Pipeline Politics Threatens Energy Up North | #politics | #trump

United Steelworkers members in Lansing, Mich., protest the Line 5 pipeline shutdown, May 11.


Jim West/Zuma Press

A dispute near the northern U.S. border is threatening relations between America and Canada. Michigan Gov. Gretchen Whitmer has ordered the shutdown of the Line 5 pipeline, which carries up to 540,000 barrels a day of crude oil and natural gas. Line 5 crosses the Great Lakes for a 5-mile stretch at the Straits of Mackinac. The crossing depends on a 1953 easement, which Michigan is threatening to cancel, citing environmental concerns.

You don’t have to look far to see the consequences of such a shutdown—the Eastern Seaboard just lived through it. After hackers halted operations on the Colonial Pipeline, which serves 45% of the region’s fuel needs, prices skyrocketed, vehicles lined for blocks, and more than 1,000 gas stations ran dry. State and federal governments waived safety and environmental rules for fuel delivery by truck, rail and ship, all of which produce more emissions than pipelines.

Even as the U.S. works to recover the Colonial, Michigan threatens a similar disruption. Line 5 supplies more than half of Michigan’s propane needs, while supporting thousands of jobs. Line 5 supplies 45% of the fuel needs of Canada’s most populous provinces, Ontario and Quebec. It delivers all jet fuel to Canada’s largest airport, Toronto Pearson, and heats the homes of millions.

Line 5 has operated across the straits for nearly 70 years without incident. The pipeline operator,


has an agreement with Michigan to replace the Mackinac section with a new line under the lake bed in a cement-encased tunnel, making a leak all but impossible. Why not expedite approval of this project?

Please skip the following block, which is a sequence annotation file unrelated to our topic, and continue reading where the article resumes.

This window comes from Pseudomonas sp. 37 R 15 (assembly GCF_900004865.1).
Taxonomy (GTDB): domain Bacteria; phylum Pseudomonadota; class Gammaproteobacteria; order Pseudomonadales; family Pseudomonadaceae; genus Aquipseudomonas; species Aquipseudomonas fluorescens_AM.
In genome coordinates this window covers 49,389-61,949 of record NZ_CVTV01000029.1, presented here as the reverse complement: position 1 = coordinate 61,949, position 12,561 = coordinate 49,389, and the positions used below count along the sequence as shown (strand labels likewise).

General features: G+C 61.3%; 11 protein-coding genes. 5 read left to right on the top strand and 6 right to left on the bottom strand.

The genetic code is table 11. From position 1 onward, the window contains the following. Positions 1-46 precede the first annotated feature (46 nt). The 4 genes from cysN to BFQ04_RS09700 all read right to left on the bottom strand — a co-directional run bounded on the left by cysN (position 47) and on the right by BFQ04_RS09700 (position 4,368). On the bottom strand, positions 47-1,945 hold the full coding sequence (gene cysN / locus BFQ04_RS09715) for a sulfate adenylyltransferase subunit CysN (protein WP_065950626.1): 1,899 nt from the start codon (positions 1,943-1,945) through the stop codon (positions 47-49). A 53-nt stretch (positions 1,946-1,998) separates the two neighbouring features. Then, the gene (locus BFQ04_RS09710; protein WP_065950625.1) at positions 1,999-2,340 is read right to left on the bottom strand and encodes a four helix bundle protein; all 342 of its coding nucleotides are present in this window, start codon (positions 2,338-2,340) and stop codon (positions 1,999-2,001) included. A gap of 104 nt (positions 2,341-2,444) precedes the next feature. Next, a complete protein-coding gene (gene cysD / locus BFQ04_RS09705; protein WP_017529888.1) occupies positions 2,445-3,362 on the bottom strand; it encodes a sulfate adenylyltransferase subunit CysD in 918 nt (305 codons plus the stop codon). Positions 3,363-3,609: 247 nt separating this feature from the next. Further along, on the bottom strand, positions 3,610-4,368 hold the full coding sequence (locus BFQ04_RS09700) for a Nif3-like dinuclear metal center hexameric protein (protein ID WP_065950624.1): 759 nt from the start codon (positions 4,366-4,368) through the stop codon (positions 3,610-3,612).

As ambassadors to Canada and the U.S., respectively, we saw a similar crisis in 2012 over the Gordie Howe Bridge connecting Detroit and Windsor, Ontario. It was the most significant economic and security issue on the northern border at the time.

Teams from the administrations of President Obama and Prime Minister

Stephen Harper

met with Michigan’s leaders to overcome an impasse on financing. In the end, Canada paid Michigan’s portion of the cost up front, to be repaid later through tolls. The project received a federal permit and a waiver from “Buy American” rules thanks to the advocacy of trades and steelworkers unions. It was a win-win solution—and an example of how diplomacy beats litigation.

We encourage President Biden, Prime Minister

Justin Trudeau

and Gov. Whitmer to work together on a solution that assuages environmental concerns and protects both sides of the border. Pipelines are controversial, but this isn’t about being for or against the environment. Millions depend on the energy pipelines deliver for their homes, jobs and businesses. Shutting down Line 5 would inflict significant hurt, and it won’t deliver a cleaner energy future.

Mr. Jacobson served as U.S. ambassador to Canada, 2009-13, and is vice chair of BMO Financial Group. Mr. Doer served as Canada’s ambassador to the U.S., 2009-16, and is a senior adviser to Dentons. Enbridge is a customer of BMO and a client of Dentons, Calgary.

Journal Editorial Report: Paul Gigot interviews environmentalist Bjorn Lomborg. Image: Christopher Furlong/Getty Images

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Appeared in the May 18, 2021, print edition.

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